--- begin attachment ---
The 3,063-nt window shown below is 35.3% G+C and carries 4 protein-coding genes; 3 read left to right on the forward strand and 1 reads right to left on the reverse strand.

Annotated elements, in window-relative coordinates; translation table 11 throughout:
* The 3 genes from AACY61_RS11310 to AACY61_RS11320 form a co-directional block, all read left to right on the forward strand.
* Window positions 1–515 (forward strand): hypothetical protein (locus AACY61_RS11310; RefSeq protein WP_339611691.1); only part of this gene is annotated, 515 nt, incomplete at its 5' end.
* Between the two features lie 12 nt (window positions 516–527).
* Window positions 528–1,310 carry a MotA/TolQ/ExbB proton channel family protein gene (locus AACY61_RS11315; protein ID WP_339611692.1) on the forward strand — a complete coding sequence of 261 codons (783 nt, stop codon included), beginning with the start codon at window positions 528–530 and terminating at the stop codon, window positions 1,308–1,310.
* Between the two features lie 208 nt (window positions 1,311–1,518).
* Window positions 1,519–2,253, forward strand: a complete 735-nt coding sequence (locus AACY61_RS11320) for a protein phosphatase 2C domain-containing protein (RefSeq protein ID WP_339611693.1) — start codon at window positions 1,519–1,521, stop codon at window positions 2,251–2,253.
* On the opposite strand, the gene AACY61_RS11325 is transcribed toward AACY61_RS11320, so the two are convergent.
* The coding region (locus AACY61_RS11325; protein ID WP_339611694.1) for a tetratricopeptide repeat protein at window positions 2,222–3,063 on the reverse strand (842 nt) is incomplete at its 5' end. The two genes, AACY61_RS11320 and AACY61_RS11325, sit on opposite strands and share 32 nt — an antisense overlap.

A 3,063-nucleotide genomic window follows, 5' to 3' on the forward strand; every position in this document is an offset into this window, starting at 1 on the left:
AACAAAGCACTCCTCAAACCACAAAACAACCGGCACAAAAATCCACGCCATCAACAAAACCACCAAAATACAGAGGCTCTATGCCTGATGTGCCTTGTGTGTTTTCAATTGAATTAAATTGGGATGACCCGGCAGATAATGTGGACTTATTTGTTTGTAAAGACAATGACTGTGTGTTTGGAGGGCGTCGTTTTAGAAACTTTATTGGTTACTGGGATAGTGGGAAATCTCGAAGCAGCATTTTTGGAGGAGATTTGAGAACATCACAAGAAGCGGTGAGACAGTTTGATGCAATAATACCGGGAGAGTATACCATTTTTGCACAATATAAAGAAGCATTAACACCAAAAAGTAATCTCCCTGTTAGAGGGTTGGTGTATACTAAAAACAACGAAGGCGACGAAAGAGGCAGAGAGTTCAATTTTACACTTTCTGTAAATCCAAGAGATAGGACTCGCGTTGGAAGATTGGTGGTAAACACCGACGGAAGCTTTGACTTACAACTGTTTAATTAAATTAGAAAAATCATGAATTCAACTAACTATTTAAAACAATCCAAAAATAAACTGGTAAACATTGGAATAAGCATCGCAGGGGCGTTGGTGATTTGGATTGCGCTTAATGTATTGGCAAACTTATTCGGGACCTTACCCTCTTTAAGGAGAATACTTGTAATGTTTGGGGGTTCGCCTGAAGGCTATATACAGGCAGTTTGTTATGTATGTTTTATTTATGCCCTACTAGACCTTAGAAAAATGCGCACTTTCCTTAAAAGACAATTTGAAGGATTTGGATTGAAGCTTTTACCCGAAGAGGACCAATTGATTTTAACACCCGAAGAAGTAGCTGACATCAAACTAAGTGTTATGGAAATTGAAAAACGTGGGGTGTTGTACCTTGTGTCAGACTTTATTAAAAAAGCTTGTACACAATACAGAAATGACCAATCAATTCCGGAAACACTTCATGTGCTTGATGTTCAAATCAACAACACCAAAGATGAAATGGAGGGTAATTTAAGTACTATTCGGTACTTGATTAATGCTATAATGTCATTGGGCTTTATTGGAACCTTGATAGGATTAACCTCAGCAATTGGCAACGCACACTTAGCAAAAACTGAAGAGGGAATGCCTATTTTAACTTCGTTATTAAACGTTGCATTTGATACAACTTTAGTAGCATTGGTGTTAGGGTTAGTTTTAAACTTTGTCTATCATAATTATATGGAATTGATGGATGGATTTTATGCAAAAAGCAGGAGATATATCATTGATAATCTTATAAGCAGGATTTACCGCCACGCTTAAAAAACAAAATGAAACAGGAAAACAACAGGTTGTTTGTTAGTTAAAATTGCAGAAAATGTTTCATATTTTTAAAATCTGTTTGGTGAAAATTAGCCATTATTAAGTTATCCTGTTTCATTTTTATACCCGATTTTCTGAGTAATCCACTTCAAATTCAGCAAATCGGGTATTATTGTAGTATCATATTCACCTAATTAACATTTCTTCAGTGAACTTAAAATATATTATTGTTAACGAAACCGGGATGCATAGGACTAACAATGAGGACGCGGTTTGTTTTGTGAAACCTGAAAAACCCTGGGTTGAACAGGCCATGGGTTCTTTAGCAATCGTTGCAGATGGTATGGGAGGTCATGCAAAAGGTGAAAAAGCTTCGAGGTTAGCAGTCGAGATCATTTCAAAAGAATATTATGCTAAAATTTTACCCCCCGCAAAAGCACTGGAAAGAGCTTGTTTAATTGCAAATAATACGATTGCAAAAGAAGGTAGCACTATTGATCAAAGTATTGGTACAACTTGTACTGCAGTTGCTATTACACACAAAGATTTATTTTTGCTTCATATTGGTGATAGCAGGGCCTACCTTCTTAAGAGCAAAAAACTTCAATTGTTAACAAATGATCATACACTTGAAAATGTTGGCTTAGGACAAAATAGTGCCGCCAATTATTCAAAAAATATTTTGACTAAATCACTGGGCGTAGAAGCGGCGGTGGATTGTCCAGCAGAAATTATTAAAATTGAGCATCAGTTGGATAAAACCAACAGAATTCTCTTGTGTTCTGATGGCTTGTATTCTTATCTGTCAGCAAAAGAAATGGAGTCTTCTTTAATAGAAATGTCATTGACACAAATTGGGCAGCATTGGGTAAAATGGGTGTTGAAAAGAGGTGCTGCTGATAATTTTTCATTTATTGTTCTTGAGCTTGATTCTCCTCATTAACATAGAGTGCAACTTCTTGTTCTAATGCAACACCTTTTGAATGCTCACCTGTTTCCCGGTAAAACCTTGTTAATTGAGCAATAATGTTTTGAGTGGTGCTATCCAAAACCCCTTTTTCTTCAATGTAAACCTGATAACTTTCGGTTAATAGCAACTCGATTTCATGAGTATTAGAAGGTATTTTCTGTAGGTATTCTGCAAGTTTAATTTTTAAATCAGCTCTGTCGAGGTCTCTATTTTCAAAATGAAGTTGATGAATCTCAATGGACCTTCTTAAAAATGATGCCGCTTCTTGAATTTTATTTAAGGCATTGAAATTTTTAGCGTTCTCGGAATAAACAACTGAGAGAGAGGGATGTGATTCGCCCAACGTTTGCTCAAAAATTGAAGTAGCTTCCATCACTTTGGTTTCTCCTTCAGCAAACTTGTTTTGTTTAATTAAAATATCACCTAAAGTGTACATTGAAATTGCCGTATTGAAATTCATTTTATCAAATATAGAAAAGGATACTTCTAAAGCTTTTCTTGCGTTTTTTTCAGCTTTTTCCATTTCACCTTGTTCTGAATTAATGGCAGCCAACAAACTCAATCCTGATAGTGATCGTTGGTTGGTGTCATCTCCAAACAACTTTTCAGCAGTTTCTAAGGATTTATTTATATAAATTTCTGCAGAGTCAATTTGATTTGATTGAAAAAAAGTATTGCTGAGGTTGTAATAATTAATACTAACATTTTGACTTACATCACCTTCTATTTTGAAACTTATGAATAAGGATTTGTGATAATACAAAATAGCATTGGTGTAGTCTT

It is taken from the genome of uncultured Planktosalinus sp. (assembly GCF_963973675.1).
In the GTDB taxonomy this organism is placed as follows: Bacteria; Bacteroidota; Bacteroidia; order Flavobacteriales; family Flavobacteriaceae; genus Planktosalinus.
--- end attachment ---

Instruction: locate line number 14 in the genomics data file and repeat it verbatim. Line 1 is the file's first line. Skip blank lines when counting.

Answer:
In the GTDB taxonomy this organism is placed as follows: Bacteria; Bacteroidota; Bacteroidia; order Flavobacteriales; family Flavobacteriaceae; genus Planktosalinus.